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Remembering Sensei: A Special Edition of the Seidokan Communicator

When Kobayashi Sensei died in 1995, a number of senior students were asked to submit remembrances for a memorial edition of the Seidokan newletter.

There are many anecdotes that come to mind when I consider my association with Kobayashi Sensei. I can remember the first time he scowled at one of my bad jokes. I remember the feeling I had when, years later, I told an equally bad joke and how he laughed out loud, generously and with great vigor.

I started my aikido training in Dallas under Sosa Sensei in February of 1979. The very next month I travelled to Austin to my first Kobayashi seminar. I was so new to aikido, and Kobayashi's presence was fairly intimidating. It took me quite a number of years to even begin to feel at ease in his company, whether on the mat or off. Whenever I was around him, I felt as if every deficiency of my technique or character stood out like warts on the nose of a princess.

Over time, I found more of a comfort zone around Sensei. Partly this was a reflection of my own growth and confidence in the art. But more importantly, I began to see Mr. Kobayashi himself undergoing personal growth and pursuing further refinements of character. It became increasingly clear to me that he was more interested in unearthing his own deficiencies than mine, and that he was turning them into possibilities for new directions in training and in teaching. The humility with which he was able to abandon daily his past accomplishments in order to remake himself and his art struck me as a true living instance of the warrior who has already embraced death and has found how to use it to enhance life.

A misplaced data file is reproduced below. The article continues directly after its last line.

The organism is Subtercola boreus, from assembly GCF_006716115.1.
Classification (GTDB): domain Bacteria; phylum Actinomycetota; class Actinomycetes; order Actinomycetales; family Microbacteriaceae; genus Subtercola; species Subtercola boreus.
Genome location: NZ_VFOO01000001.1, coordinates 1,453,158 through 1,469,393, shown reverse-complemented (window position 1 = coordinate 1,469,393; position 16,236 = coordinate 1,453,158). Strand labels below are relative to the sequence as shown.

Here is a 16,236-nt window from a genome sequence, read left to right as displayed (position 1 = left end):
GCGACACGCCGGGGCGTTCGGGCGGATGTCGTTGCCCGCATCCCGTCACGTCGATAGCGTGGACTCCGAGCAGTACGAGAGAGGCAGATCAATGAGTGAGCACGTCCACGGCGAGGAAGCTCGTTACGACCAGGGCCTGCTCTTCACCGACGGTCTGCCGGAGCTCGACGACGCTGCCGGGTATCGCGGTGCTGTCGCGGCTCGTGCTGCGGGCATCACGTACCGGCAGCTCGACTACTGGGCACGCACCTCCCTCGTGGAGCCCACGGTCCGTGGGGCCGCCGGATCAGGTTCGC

In the sixteen years that I knew him, the thing that stands out most clearly to me is this legacy of growth and renewal. He was already remarkably accomplished when I first met him, and so to be able to watch him undergo changes and to relentlesly pursue improvements that would benefit our own development was and is tremendously inspiring. It is this impression that I would like to convey instead of the simple details of conversations or experiences I had with him (although these also have a special place in my treasure chest).

I remember him saying toward the end of his life that enlightenment is right where you are standing. But I also think that his example in life shows that it can take a lifetime of journeying just to be able to see the ground at you feet while aiming for somewhere over the horizon.